poris 18 annorum puero.” “Si Henricus Stephanus codices bibliothecæ regis Galliæ et Italicos contulit, et si pater ejus Robertus ea collatione usus est cum N. T. Græcum et parvo et magno volumine excuderet, manifestissime consequitur illam collationem non post annum 1550, sed ante annum 1546 fuisse factam,”—Prol. 144, Seml. 372, where it will be observed that Wetsten repays his critic in his own coin. His sapient opponent makes Henry collate the MSS. “ in Italicis” after he had left the country; Wetsten is even with him, by representing Henry to have collated the MSS. “ in Italicis' before he had ever seen the country. « Italicos contulit ante annum 1546." And you are to take this as a good and sufficient answer to what Bengel quotes from Henry's Preface, “ Hæc cum partim sciret, partim facillime scire potuisset J. A. Bengelius, nescio qua de causa ad veterem cantilenam rediens, xvi., inquit, Codices contulerat Robertus ; igitur ix. plus minus Henricus." (Bengel takes Beza's reckoning, “xxv. plus minus.”] “Nescio qua says Wetsten, with all possible simplicity. Why, then I will tell you; it was because he took Henry's word for his having seen these MSS. with the same kepalala in the royal library and in those of Italy; and as for the time of Henry's seeing those in Italy, Bengel would take it to be whilst he was in Italy. “Ad veterem cantilenam rediens,” says Wetsten. Aye, you must come back at last to the old tune. Robert declared to the Sorbonne, that the “copia” which the royal library supplied was fifteen; and as he had sixteen for his text, “superioribus diebus,” he must have added one to them. As these were collated " iterum et tertio,” Henry might be concerned in that work for the second O mirificam, “parvo volumine ;” indeed, he has left proof of his knowledge of those royal MSS., which were not taken, first or last, for the margin. But the examinations “in Italicis” were, except in one instance, entirely his own, and they were made (“inter utrumque tempus”) neither before he went to Italy, nor after he had left it, but during the time that he resided in that country, and whilst they could be available for the purpose that carried him to search for such MSS.,—as Bengel observes, “memorat nonnulla, quæ ipsius pater ex his exemplaribus describenda curaverat."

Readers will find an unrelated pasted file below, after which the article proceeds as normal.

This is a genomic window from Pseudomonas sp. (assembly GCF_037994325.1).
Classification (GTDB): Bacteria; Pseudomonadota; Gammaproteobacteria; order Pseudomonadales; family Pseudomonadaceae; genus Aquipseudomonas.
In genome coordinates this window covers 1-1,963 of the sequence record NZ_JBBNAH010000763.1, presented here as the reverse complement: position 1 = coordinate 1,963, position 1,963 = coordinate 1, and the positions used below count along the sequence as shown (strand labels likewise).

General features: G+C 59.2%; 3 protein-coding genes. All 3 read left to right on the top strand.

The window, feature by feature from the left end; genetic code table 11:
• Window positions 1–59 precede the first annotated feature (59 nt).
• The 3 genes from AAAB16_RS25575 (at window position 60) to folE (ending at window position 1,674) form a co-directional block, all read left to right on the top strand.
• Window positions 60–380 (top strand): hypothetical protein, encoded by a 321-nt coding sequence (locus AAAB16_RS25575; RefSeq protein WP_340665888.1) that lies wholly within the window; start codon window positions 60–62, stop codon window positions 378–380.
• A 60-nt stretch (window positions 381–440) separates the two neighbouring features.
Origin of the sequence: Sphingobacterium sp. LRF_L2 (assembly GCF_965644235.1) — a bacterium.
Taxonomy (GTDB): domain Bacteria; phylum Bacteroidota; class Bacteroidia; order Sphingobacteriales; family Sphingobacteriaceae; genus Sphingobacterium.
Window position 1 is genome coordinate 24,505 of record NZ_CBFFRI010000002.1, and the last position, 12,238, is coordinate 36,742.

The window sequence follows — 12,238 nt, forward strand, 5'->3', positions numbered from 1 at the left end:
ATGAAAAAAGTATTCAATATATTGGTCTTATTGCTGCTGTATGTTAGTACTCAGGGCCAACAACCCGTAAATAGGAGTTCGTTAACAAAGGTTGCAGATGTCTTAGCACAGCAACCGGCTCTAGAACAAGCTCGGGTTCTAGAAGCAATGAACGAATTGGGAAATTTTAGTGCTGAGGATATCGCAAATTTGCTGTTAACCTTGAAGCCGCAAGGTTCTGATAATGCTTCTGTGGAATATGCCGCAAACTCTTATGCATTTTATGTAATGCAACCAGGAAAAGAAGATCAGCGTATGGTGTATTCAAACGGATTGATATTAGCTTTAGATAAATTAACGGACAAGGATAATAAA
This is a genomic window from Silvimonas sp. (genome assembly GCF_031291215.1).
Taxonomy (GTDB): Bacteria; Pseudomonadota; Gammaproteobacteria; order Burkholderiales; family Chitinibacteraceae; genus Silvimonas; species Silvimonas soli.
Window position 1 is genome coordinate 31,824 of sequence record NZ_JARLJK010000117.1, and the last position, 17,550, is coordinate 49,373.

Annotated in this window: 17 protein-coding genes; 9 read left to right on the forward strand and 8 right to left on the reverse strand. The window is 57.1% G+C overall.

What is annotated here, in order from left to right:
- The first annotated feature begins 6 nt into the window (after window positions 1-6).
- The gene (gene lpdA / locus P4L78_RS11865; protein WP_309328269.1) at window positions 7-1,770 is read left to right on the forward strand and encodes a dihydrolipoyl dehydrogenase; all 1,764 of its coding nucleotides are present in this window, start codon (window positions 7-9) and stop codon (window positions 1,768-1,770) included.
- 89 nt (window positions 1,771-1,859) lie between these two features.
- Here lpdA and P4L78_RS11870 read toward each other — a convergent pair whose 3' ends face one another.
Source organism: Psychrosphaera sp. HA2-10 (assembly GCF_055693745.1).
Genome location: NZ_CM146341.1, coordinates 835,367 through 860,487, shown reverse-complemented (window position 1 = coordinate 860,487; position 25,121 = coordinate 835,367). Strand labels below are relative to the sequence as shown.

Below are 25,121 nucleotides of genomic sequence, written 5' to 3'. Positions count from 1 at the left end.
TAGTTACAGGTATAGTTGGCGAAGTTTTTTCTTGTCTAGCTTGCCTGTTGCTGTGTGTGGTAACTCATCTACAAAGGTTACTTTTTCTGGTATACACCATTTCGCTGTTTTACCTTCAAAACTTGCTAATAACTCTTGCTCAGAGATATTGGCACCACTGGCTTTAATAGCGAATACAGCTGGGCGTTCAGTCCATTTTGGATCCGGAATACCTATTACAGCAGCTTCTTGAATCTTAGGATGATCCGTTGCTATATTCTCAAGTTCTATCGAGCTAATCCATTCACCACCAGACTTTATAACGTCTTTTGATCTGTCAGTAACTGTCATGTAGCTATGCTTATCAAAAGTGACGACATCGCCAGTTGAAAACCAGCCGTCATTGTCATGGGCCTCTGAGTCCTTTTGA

We may regret that Henry's statement is so jejune; let us remember, however, that he had no intention of furnishing us with an account of the materials of his father's folio. He is speaking only of the summaries or headings (Kepalaia) of ancient MSS. there could be any doubt that his knowledge of those " in Italicis" was obtained by making preparations for the folio, the succeeding statements of transcripts being made for his father, cuts off that doubt completely. Whatsoever, then, was Robert's own personal acquisition, between the editions of 1546 and 1550, the exertions of his son alone, in Italy, had more than doubled the original fifteen of the royal library. Neither the fact, then, of there having been fifteen royal MSS. for the first edition of 1546, nor that of these being more than doubled “ in Italicis” for the folio, are given in that full manner in which they would have appeared, if it had been the object to state them. But the value of the testimony, which is thus casually obtained,